Now we have the second mystery. By the 1130's the Templars had grown so high in stature that the Pope took them under his wing and made them exempt to all laws exept those of the Holy Roman Church. This as you can imagine didnt go down too well with local Clergy who did their best to curb the growing Power of the Templars, and the other Knightly Orders that came after, but were rebuffed time after time by the residing Pope. This Papal protection made the Templars very powerful indeed, so powerful that the Kings of Europe had no control or juristiction over them at all. Why were the Templars, and to a lesser extent the other Knightly Orders, given so much power and free reign do do more or less what they wanted withing the Laws or the Church? Bearing in mind this is only about 20-30 years after those poor Knights walked into the the Palace of Jerusalem and offered their meager services to Baldwin II. Quite a feat im sure you will agree, a feat i think they had some quite powerful help with. Who was the unseen power behind the Templars? I have no idea but im open to any suggestions anyone may have.

So if we jump forward a couple of hundred years we have the supression and eventual destruction of the Order. Most of what Phillip the Fair and the then Pope got up to is well known and doccumented. ut there are a few things that were not widely known at the time, or now for that matter. In 1311 the Inquisition in England, a no less bloody and vicious orginisation than the ones in France and Spain, was given some interesting info by a Templar Knight called Stepen de Strapelbrugge that he was told in his initiation that "Jesus was a man and not a God." Another Templar by the name of John de Stoke was recorded by the same inquisition as saying that the then Grand Master Jacques de Morlay had told him " he should know that Jesus was but a man, and that he should believe in the 'Omnipotent God' who was the architect of Heavan and Earth, and not the Crusifiction " this as anyone who has studied the middle ages will know is the part of the Cathar religion. Baring in mind these statements were prob made under torture they still raise interesting questions about what connection if any there was between the Cathars and and the Templar Order.

Im sorry about my poor spelling and grammer but it is very late and im very tired. But suffice it to say, the Templars were backed by someone or some powerful orginisation from the very beginning, and i think that same power was instrumental in their down fall. Any ideas or suggestions would be appreciated.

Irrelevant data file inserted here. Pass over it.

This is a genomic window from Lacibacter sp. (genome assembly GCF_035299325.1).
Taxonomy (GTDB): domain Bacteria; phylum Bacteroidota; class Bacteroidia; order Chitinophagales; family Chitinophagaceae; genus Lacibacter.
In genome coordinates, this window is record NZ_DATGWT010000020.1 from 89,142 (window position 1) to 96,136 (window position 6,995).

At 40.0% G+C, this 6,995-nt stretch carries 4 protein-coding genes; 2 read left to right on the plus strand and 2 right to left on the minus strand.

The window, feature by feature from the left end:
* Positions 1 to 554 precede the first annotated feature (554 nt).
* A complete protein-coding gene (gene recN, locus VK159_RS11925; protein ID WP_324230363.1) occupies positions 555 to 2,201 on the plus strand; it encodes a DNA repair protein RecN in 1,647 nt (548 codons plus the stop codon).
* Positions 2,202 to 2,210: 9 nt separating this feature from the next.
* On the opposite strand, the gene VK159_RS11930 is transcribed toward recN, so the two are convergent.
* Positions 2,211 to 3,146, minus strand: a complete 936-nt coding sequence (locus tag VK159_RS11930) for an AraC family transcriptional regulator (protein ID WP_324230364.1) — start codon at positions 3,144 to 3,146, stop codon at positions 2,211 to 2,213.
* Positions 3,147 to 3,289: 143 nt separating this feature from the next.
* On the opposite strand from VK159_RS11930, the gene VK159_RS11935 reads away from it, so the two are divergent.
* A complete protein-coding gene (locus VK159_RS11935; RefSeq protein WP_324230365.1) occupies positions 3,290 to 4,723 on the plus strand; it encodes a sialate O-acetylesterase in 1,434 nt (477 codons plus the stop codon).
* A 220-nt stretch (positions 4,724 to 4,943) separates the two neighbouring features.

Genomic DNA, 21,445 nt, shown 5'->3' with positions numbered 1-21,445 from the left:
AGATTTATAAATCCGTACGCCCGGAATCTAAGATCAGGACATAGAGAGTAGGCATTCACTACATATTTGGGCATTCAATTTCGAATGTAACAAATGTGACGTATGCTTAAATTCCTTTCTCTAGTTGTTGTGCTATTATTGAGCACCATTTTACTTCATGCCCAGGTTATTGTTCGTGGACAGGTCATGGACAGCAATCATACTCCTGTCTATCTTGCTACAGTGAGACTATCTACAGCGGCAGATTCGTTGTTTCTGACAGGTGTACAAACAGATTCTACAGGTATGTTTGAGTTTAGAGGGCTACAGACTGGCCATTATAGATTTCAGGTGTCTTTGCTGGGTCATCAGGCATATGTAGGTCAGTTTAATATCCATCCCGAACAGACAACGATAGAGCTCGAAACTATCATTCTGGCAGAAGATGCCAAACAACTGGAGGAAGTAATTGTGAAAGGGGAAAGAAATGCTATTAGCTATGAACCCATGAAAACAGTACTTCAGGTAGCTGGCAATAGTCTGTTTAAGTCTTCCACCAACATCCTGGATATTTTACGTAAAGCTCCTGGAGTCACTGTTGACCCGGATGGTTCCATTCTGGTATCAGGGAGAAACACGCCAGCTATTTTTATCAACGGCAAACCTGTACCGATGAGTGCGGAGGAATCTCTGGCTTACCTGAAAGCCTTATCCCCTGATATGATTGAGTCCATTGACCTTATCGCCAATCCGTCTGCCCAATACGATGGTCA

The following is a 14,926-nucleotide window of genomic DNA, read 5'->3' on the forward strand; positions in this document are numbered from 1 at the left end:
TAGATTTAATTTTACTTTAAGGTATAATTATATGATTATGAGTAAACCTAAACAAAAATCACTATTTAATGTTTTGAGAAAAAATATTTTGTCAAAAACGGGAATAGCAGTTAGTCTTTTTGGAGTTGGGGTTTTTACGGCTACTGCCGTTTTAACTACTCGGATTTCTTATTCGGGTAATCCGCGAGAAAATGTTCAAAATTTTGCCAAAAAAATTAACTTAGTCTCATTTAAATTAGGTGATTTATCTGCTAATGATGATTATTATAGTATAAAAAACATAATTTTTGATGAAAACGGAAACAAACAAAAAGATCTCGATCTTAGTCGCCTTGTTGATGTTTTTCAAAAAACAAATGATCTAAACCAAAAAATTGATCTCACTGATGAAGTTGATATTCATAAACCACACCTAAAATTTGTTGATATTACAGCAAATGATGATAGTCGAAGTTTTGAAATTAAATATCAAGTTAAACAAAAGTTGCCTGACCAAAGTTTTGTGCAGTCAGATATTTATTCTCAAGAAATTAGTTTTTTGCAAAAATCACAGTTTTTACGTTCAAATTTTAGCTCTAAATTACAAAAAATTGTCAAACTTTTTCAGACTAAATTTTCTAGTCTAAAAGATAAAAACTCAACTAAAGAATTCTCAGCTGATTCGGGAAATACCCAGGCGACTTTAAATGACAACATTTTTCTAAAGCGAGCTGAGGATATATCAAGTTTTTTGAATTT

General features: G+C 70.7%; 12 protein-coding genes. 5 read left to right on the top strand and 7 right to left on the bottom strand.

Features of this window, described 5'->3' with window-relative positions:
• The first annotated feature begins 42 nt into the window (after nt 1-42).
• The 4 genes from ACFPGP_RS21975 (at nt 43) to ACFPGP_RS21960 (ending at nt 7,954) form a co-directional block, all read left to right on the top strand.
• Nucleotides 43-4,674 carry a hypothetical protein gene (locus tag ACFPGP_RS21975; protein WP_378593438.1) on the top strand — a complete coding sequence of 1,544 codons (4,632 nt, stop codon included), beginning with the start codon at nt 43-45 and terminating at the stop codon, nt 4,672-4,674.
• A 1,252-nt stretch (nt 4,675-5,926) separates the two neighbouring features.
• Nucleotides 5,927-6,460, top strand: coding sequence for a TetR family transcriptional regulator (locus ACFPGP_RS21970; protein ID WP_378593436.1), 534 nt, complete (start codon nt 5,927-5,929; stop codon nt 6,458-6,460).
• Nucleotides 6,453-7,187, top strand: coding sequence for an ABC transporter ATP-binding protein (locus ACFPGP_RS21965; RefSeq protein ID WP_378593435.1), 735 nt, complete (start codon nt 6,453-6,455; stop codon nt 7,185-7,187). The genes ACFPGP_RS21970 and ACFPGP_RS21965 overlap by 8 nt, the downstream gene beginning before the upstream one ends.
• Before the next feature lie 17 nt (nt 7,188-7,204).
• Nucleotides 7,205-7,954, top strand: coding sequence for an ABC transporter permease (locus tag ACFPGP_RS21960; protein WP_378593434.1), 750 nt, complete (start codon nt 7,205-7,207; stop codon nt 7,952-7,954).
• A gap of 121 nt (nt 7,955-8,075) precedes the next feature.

EDIT: Edited for corrections and additions



[edit on 3-10-2004 by Janus]



posted on Oct, 3 2004 @ 04:20 AM
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I've realized one thing: after Robert Bruce's death English king Edward I conquered Scotland. I wonder what could have happened to the Templars who escaped to Scotland after the trials.



posted on Oct, 3 2004 @ 06:13 AM
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Originally posted by AtheiX
I've realized one thing: after Robert Bruce's death English king Edward I conquered Scotland. I wonder what could have happened to the Templars who escaped to Scotland after the trials.


Not all Templars were burned at the stake, if they repented in front of the Inquisition and their repentance was deemed sincere they were allowed to go back to their normal state of ' Knight of the Realm ' or in some instances allowed to joint one of the other Knightly Orders, such as the Hostpitllers and the Knights of Christ.
So its likely that there were Templar Knights on both sides of the War with Scotland. Also there isnt any evidence that Edward held any ill feeling to the Templars and would have recognised them as superb heavy Cavalry. Edward was a ruthless King when it came to the Scots and would have used every trick in the book to crush them, including using Ex- Templars as Cavalry in his Army.
If the Templars in Scotland were persecuted it would have been for raising arms against Edward and aiding The Bruce, not because they were Templars.
The English court of the time forbade the use of Torture as a means of gaining a coffesion, until the Inquisition came into the picture, all conffesions to crimes against God and Church were freely made and penance was made. This changed when the Inquisition became involved as they were not subject to the Laws of Man but to the Laws of God and the Church.